The final cost of the Royal Navy's two new aircraft carriers will not be known until the end of next year, official sources have confirmed amid reports that it could rise by up to £2bn.
Defence Secretary Liam Fox insisted that the Ministry of Defence will take a “fairly stiff view” of any price increases in the massive contracts.
And he made clear that he has no intention of seeking to reopen last autumn's Strategic Defence and Security Review (SDSR), which cut a number of programmes and put back the launch date of the new carriers.
BBC reports suggested that building the HMS Queen Elizabeth and HMS Prince of Wales could end up costing the taxpayer £7bn, up from the £5.2bn expected at the time of the SDSR.
The ships, which are to be converted to be compatible with US jets, escaped the axe in the defence review despite massive cuts elsewhere in the Ministry of Defence budget.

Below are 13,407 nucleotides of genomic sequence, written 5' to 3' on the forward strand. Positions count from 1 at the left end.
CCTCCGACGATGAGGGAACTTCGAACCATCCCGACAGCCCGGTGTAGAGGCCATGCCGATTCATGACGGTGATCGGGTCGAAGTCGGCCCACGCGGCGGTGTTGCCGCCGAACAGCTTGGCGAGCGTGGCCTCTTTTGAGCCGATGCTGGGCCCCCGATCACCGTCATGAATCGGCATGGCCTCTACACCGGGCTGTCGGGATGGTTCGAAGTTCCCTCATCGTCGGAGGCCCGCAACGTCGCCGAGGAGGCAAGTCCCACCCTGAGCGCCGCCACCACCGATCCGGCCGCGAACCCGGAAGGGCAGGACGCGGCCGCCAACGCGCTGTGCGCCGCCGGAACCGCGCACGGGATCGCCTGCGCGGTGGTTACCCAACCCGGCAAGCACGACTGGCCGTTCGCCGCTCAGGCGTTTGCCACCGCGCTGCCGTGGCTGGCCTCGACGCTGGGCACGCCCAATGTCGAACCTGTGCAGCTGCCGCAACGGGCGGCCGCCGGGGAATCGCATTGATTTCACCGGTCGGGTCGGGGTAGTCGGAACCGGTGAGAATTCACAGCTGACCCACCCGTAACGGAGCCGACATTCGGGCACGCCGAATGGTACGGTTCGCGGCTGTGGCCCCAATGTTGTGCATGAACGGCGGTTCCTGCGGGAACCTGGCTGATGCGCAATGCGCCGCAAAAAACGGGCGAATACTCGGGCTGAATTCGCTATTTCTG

They are being built by the Aircraft Carrier Alliance, consisting of BAE Systems, Babcock and Thales. HMS Queen Elizabeth will be the first to enter service, in 2019.
An MoD spokesman said final costs were “yet to be agreed”.
“The conversion of the Queen Elizabeth Class, announced in the SDSR, will allow us to operate the carrier variant of the Joint Strike Fighter that carries a greater payload, has a longer range and is cheaper to purchase,” he said.
“This will give our new carriers, which will be in service for 50 years, greater capability and inter-operability with our allies. Final costs are yet to be agreed and detailed work is ongoing. We expect to take firm decisions in late 2012.”